What Makes a Good Enterprise Release Manager?
by Michiel Mulders
In today’s blog post, we’ll talk about why the enterprise release manager role was created and the role of an ERM in your organization. Then, we’ll discuss what skills to look for when hiring an ERM and whether you really need one. Let’s get started!
What Led to the Creation of the Enterprise Release Manager Role?
Today’s enterprises have a large number of portfolios. Enterprises are working on an increasing number of independent projects simultaneously. There is rampant decentralization in deployment and release responsibilities among companies now. The companies are delegating these responsibilities to individual development teams. However, it’s not an easy task to keep track of all these individual projects as an organization.
So what exactly constitutes enterprise release management? It is nothing but a set of practices. The role of the enterprise release manager is seeing an increasing demand in the IT hiring market. What’s the reason behind it? An ERM efficiently manages and tracks the increasing number of software projects from the development to production stage for growing IT companies.
What’s the Role of the Enterprise Release Manager?
That’s all well and good, but you must be wondering, what sort of duties the ERM will perform? This section will discuss the role of an ERM in your organization.
An enterprise release manager is responsible for preparing a plan for managing the different release cycles across all projects. They manage risks and resolve the associated issues affecting the release process.
Your ERM will also measure and monitor the progress of application releases. They do this to ensure that they deliver the projects on time, and that projects don’t exceed the budget.
The responsibility of the coordination of releasing content lies on the enterprise release manager. They oversee efforts to clear service request backlogs and pending service requests. All communication about commitments, project plans, and ongoing changes goes through the enterprise release manager. An ERM also reviews release readiness, milestones, and the inclusion of functionality in releases.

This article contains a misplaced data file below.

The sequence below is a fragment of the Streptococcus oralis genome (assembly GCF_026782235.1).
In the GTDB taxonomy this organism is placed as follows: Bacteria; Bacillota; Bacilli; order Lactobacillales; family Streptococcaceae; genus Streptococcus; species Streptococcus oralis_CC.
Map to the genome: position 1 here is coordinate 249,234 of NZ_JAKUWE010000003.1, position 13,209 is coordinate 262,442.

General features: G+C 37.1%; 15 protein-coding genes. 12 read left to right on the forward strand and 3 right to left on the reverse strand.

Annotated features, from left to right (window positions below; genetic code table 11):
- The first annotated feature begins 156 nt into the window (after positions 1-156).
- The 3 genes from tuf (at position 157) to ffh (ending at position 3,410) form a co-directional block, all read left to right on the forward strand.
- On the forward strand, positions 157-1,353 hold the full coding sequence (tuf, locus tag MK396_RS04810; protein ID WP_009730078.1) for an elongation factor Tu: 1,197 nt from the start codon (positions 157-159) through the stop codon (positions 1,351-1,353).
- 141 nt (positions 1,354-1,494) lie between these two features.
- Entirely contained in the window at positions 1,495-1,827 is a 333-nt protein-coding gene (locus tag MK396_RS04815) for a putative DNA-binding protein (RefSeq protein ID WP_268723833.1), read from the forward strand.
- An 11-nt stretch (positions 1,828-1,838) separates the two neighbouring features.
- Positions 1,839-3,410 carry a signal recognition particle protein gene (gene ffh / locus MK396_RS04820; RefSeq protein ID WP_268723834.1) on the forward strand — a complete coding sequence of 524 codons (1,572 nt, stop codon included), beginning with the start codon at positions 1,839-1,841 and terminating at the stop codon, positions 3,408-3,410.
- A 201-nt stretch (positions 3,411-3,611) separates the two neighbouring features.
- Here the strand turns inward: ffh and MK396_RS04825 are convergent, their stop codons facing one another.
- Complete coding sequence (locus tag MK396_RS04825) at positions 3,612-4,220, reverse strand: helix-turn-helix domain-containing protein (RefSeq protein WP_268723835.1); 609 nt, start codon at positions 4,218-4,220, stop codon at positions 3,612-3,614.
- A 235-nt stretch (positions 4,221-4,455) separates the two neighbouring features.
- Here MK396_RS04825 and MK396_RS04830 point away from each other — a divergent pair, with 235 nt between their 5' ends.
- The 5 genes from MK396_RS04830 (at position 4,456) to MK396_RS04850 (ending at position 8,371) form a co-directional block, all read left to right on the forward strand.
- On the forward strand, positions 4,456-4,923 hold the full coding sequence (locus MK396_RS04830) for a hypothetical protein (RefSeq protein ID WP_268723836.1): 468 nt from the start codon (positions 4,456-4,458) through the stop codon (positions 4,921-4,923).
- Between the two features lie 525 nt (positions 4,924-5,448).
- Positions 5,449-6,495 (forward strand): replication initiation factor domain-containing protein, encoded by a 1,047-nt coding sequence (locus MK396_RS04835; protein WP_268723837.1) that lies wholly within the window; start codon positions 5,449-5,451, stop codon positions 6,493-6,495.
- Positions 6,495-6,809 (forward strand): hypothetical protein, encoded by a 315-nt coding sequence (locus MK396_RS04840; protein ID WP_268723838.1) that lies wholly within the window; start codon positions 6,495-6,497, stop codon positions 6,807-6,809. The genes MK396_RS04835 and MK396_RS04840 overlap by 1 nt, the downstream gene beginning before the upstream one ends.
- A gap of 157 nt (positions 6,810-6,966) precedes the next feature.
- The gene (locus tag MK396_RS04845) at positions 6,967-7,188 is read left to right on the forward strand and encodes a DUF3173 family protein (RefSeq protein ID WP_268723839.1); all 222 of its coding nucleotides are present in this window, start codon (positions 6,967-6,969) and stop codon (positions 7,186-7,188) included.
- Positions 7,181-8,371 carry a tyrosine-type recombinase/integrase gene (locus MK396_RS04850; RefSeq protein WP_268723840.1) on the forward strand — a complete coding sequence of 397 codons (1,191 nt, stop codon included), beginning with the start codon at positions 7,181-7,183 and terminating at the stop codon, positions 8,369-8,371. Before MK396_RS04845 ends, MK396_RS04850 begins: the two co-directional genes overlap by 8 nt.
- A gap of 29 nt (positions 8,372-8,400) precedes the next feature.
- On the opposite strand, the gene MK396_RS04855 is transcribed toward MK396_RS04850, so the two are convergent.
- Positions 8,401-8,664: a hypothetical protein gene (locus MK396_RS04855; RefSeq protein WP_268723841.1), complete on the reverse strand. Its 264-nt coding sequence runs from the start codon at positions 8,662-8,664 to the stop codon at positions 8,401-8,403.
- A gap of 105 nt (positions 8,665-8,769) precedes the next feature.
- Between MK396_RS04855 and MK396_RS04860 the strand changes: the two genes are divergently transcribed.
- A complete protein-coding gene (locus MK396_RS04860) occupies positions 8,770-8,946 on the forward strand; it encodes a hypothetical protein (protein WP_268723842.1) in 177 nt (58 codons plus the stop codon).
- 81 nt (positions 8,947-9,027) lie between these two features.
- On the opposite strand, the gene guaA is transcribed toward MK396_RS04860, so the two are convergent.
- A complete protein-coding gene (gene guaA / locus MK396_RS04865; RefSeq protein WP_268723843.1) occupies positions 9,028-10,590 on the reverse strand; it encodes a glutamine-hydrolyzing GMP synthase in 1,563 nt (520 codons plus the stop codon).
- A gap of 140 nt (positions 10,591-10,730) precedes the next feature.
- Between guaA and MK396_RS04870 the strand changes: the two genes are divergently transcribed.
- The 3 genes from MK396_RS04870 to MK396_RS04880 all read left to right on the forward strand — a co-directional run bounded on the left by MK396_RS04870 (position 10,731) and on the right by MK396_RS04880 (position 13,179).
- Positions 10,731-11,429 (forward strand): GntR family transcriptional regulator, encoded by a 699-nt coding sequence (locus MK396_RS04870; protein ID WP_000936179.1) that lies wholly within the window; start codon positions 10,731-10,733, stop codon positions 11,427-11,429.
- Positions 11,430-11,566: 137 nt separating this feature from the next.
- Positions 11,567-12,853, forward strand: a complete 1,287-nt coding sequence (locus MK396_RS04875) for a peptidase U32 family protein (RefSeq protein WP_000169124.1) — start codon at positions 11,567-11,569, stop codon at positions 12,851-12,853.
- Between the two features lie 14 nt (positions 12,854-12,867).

They work along release engineers to understand the branches and code merges, along with their impact on the release process. An enterprise release manager strives to make continuous improvements in the release process. They are also responsible for researching software development and configuration management methodologies.
Often, organizations also mandate that their ERM manages a record of important information such as procedural information of release and software builds, their dependencies, and notification lists. In short, ERMs maintain an overview of all an enterprise’s projects.
Skill Breakdown of a Release Manager
The skills that you should look for when hiring a release manager are the following:
- Release management
- Project management
- Quality assurance
- Software development
1. Release Management
This skill helps the release manager in improving the release processes. A skilled release manager defines the exact roles and responsibilities of developers who participate in release management and also creates procedures and templates. They also implement a framework for supporting and escalation in release management.
2. Project Management
Every release manager should have knowledge about project management. A release manager uses their project and change management knowledge to improve the release process. It also helps them keep track of the progress of the project or projects they oversee.
3. Quality Assurance
A release manager has to work with multiple departments like development and QA. Hence, an ERM skilled in QA can clarify and document the requirements concerning a new release. Also, this skill helps them manage production applications and handle the implementation responsibilities as well.
4. Software Development
Lastly, knowledge of software development is valuable in the release management domain. An ERM skilled in software development is better at visioning between the hardware and software teams. It also aids them in overseeing the successful delivery of the project to the stakeholders. It’s not a must-needed skill, but being able to understand how code works or how an application is structured is definitely a bonus.